Reality is the only safe way to do a nuclear power station is to have them totally under government control. Taxpayers pay the bill and taxpayers get the benefit of any positive returns during the life of the nuclear power station because at the end of the day it is taxpayers who will always get lumbered with the loses, while psychopath corporate executives wander of with multi-million dollar bonuses and golden parachutes.

          • Re: (Score:3, Interesting)

            not quite;

            Taxpayers' get the benefit, and taxpayers' children, grandchildren and great grandchildren get the expense of decommissioning and handling the waste.

            This is the big problem with nuclear - it's broadly equivalent to taking out a huge loan which will be paid down over the next few thousand years.

          • Re:Two sides (Score:4, Insightful)

            by Dodgy G33za (1669772) on Friday March 23, 2012 @05:39AM (#39449023)

            Government ownership didn't work out too well in the Ukraine.

            Like socialism, nuclear is a great idea on paper. But once you get greedy and/or incompetent people involved, and it is pretty inevitable you will, you don't want to be living down wind of one.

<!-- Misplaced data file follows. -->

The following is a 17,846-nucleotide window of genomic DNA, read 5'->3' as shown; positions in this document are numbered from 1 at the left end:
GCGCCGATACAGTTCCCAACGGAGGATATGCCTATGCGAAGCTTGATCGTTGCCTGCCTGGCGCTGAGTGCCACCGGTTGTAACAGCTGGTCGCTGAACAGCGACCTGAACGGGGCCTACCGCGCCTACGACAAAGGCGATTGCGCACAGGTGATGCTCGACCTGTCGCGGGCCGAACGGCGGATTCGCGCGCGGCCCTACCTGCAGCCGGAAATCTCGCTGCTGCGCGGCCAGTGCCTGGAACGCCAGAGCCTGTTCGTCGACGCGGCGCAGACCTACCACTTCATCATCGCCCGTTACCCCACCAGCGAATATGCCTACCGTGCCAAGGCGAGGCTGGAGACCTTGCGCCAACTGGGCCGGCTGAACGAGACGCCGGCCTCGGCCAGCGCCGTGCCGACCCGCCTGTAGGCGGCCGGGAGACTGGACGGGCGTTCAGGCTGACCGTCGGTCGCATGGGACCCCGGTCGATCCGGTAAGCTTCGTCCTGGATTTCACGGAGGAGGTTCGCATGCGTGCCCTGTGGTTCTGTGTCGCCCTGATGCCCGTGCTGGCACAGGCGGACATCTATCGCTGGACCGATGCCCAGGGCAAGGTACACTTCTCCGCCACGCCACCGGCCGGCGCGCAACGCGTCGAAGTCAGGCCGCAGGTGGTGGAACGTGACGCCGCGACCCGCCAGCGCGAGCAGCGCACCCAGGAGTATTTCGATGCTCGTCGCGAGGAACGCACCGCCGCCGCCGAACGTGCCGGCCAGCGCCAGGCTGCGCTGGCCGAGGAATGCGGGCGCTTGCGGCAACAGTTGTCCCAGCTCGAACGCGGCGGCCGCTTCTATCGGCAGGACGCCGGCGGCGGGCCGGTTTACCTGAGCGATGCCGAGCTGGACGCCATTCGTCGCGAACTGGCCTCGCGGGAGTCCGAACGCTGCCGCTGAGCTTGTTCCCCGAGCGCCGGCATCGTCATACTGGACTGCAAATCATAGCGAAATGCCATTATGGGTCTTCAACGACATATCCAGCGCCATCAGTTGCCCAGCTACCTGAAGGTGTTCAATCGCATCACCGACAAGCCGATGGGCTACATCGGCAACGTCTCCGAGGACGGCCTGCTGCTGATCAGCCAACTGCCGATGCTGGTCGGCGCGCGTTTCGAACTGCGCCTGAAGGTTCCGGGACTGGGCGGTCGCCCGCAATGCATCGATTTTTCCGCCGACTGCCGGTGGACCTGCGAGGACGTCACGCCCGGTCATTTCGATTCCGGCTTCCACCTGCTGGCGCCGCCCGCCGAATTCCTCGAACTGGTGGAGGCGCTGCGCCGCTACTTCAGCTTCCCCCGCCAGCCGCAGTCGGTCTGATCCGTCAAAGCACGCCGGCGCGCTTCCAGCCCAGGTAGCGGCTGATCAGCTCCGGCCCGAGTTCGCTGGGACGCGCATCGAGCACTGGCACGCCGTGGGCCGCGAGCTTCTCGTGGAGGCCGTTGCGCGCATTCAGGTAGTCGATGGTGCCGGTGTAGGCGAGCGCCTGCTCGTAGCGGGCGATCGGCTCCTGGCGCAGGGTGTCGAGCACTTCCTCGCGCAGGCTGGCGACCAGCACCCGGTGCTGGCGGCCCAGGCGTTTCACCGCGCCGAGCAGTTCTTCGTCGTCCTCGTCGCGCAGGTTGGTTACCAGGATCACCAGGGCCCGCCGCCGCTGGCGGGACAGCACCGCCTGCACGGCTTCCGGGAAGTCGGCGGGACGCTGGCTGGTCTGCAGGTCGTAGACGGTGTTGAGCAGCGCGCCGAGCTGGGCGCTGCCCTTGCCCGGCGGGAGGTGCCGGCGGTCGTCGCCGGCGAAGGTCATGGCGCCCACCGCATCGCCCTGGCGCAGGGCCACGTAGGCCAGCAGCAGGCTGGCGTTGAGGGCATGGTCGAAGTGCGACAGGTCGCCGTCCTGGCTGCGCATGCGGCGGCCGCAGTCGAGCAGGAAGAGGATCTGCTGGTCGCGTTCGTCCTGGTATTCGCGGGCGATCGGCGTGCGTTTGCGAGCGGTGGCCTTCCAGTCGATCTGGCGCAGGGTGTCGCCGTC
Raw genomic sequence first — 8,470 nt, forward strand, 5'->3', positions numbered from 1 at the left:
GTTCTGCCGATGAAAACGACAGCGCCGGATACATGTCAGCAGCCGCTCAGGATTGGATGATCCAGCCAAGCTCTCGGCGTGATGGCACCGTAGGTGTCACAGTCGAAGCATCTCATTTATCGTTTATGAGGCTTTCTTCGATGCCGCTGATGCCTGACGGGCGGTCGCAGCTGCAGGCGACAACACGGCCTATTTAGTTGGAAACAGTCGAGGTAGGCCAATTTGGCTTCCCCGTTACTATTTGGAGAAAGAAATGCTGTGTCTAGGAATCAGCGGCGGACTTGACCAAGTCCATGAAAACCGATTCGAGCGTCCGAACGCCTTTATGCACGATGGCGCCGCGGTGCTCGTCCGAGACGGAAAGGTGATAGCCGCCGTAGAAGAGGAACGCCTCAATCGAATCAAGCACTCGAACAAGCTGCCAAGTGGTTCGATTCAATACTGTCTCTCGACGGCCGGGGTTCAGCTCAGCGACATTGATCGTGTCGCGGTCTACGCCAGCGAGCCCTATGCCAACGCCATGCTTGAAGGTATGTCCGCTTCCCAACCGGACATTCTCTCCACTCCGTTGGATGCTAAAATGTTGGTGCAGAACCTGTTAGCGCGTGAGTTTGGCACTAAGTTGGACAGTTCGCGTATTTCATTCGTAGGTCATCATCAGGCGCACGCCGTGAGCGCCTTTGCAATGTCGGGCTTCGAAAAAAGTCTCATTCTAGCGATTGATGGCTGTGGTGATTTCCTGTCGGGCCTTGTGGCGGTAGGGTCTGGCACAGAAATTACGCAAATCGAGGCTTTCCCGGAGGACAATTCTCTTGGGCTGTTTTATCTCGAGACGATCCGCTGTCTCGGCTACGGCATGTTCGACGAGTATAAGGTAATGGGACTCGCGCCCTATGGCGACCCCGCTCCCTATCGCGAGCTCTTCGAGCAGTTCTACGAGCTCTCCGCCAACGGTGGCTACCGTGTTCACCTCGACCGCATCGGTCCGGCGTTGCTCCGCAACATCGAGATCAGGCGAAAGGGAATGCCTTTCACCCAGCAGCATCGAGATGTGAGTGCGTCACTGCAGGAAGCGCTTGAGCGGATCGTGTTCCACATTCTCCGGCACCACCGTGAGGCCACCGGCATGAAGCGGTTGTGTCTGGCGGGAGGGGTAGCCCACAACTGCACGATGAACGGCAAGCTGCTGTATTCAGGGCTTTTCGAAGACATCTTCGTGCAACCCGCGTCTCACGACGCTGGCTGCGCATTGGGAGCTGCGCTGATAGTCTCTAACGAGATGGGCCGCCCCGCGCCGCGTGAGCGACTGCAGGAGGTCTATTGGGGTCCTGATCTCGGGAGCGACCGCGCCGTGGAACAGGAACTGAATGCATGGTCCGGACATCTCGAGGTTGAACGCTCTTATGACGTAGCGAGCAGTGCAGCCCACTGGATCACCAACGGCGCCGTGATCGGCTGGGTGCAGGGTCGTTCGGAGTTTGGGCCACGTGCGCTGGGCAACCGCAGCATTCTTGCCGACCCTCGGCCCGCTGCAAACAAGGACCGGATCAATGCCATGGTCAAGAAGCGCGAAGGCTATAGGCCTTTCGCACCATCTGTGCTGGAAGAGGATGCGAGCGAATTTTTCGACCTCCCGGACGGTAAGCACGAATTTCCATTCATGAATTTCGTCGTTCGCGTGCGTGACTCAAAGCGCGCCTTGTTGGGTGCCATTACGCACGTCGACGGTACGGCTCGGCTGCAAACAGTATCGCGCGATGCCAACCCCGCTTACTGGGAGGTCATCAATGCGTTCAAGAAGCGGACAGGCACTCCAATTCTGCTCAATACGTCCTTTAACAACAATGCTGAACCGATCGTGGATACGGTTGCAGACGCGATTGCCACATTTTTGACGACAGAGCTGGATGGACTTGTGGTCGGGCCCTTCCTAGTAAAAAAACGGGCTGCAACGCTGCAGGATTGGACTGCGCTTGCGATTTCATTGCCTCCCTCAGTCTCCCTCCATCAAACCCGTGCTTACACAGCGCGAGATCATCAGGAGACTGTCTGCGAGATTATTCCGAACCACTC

If the companies building and profiting from nuclear had to pay the full costs of insurance and decommissioning they would never be built. Come to that, if open cast coal miners or oil shale producers had to pay the full costs of restoring the land solar would probably be cheaper than all alternatives.

            • by DarkOx (621550)

              Government ownership in the USA won't work either for the same reasons private ownership does not. Politicians will want to buy votes of individuals and industrial concerns a like under billing(taxing) for the true costs. They may even push rate reductions as 'economic stimulus' or other such nonsense. The end result will be the same. Through the life of the plant their will be maintenance problems due to budget deficiency and near the end of the plants life we will discover the trust fund for its clean

            • Re:Two sides (Score:5, Insightful)

              by Genda (560240) <(mariet) (at) (got.net)> on Friday March 23, 2012 @06:37AM (#39449317) Journal